My meditation techniques and the concepts they taught were the keys to this change. I was releasing my unhelpful and self-limiting beliefs. I had never explored or challenged much of what I uncovered in the past. I often didn't know a belief existed until I discovered it with the meditative tools I had learned.
I learned that with meditation, I could release my unhelpful beliefs and fears through emotional processing. Over a few years, I worked through the heavy emotional baggage I had accumulated. I learned what happiness is.
I discovered happiness is freedom from suffering and being fulfilled by neutral experiences.
Happiness isn't 'lifestyle' enhancements or the comfort and pleasure I had been chasing. Throughout this, Presence was the key to my personal transformation and development.
In 2012 I had been practising Presence and the meditations that teach it,for three years.
Presence had found its way into the news. It was beginning to become known as Mindfulness. An 8-week course was developed in 1979 in the U.S. It is designed to help people suffering from chronic pain and terminal illness. The course was a set of basic meditations, yoga, and some stress management techniques. The course had come to the attention of the public and organisations. It was a secular way of teaching meditation. Meditation was previously seen as new-age mumbo-jumbo. I rarely told people I meditated.
Mindfulness and Stress
In 2012 I had been practising Presence and the meditations that teach it for three years.
Presence was in the news and was being called mindfulness. A course was developed in 1979 in the USA to help people suffering from chronic pain and terminal illness. This new training course taught meditation, yoga, and stress management. The only difference from what I had been doing was that it was taught as a non-religious practice.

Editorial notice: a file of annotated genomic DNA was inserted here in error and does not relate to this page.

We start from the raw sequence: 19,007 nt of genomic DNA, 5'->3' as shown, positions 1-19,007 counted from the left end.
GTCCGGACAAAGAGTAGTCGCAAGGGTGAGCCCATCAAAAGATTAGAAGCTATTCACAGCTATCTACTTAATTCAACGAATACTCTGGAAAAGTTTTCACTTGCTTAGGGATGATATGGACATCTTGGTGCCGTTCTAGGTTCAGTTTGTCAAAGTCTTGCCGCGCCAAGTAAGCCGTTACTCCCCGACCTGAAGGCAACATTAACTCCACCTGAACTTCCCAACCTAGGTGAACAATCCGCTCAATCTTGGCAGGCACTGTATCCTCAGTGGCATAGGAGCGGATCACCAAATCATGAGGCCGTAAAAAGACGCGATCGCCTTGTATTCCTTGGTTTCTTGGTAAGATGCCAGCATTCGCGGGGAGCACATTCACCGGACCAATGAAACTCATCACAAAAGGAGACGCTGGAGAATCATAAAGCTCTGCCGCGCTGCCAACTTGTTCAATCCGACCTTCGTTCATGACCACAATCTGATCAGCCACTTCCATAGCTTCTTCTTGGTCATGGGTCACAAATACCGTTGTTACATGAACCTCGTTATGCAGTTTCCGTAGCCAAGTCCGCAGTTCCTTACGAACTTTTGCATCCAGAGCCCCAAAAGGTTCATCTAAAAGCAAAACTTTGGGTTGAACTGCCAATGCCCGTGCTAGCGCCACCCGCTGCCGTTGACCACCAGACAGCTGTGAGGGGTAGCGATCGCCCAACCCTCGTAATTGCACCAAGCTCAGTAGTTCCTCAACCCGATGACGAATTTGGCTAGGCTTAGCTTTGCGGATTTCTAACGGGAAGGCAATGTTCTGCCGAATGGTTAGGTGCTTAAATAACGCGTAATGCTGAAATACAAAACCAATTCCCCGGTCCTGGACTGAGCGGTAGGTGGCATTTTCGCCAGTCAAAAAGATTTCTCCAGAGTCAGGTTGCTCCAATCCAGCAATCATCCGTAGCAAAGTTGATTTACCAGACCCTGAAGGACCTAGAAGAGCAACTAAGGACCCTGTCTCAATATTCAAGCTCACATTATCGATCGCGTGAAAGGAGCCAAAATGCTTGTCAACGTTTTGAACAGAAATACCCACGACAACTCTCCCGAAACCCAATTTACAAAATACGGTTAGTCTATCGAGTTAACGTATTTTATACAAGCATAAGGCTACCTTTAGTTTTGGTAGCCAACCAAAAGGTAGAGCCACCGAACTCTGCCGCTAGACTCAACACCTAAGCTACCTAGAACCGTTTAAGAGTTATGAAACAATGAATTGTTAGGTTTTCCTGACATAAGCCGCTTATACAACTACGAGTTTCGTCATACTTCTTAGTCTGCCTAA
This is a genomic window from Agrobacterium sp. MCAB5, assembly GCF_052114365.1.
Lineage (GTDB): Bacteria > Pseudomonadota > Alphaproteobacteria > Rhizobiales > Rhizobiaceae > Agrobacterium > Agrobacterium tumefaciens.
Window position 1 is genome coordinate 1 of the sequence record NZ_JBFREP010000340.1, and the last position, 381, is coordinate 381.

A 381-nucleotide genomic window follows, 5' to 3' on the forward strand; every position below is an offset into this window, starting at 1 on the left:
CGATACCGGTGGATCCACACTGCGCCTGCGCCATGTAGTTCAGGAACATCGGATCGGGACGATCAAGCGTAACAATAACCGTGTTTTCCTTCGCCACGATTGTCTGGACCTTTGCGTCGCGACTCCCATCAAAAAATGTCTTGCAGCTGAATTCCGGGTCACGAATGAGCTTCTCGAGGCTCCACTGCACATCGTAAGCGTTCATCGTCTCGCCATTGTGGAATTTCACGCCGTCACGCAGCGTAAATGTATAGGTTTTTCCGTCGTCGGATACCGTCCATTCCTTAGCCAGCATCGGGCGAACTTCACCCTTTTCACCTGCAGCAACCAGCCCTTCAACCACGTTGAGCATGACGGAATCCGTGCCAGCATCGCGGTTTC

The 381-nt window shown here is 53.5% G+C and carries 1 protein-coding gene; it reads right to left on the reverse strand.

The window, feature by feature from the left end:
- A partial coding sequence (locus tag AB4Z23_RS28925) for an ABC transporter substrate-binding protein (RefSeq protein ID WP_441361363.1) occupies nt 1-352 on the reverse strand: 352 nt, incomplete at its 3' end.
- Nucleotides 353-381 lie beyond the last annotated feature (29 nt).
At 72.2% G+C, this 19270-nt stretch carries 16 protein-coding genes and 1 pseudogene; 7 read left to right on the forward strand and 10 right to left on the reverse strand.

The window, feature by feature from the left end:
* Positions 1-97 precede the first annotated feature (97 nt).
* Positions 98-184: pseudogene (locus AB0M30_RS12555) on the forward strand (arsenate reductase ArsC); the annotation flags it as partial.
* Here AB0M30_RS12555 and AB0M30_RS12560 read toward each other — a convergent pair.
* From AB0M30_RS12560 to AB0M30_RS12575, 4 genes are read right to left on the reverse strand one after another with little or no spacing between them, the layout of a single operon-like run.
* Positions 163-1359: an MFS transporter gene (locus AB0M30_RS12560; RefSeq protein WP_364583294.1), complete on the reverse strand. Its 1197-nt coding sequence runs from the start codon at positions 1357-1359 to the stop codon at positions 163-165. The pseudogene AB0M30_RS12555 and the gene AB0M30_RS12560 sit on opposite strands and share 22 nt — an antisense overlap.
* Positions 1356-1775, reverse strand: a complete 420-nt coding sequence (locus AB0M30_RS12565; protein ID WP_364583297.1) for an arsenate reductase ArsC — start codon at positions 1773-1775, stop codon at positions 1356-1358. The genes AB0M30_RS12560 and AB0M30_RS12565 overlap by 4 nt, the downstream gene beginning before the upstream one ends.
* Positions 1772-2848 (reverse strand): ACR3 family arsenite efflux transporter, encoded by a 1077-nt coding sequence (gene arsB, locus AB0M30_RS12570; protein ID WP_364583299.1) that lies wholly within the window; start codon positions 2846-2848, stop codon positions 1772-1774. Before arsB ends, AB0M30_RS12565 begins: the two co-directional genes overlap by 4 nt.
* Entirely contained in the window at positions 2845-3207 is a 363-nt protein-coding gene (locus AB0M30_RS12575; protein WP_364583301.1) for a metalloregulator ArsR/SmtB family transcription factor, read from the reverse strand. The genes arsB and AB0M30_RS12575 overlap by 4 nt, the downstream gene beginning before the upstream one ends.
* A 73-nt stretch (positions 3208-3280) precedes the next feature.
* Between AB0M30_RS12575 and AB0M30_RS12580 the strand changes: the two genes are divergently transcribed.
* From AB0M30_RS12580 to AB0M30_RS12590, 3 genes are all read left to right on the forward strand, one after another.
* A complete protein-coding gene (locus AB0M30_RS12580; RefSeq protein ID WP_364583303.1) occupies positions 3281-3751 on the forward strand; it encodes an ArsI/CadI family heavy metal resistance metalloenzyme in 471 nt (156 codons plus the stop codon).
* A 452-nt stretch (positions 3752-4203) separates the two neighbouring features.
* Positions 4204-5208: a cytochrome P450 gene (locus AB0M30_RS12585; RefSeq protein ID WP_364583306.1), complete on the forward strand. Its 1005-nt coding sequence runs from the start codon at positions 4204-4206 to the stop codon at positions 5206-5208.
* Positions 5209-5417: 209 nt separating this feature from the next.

Many scientific studies on the 'new' concept of mindfulness also proved it reduces stress.
I was invited by some friends to teach them to meditate in late 2013. I set up my first public meditation class in Bromley in 2014. I have run about 3,000 classes since then. I set up Bromley Mindfulness to teach what I had learned and developed the Mindfulness-based Resilience course in 2014. I have since taught many thousands of people in thousands of training sessions.
Mindfulness-Based Resilience offers a change of perspective. A different way of being. You can learn to experience life from the present moment rather than from the past or the future. An oppressive life situation can become far less intense. You can learn to leave your suffering out of your present moment. You can find a new perspective that leads to happiness and fulfilment.
I teach mindfulness and resilience to people and organisations.
I teach frontline staff in the NHS in regular classes at Darent Valley Hospital. I have run the mindfulness and resilience training there since 2014. Over 1,000 staff have gone through the training. Check the reviews page for the NHS official review. https://bromleymindfulness.org.uk/reviews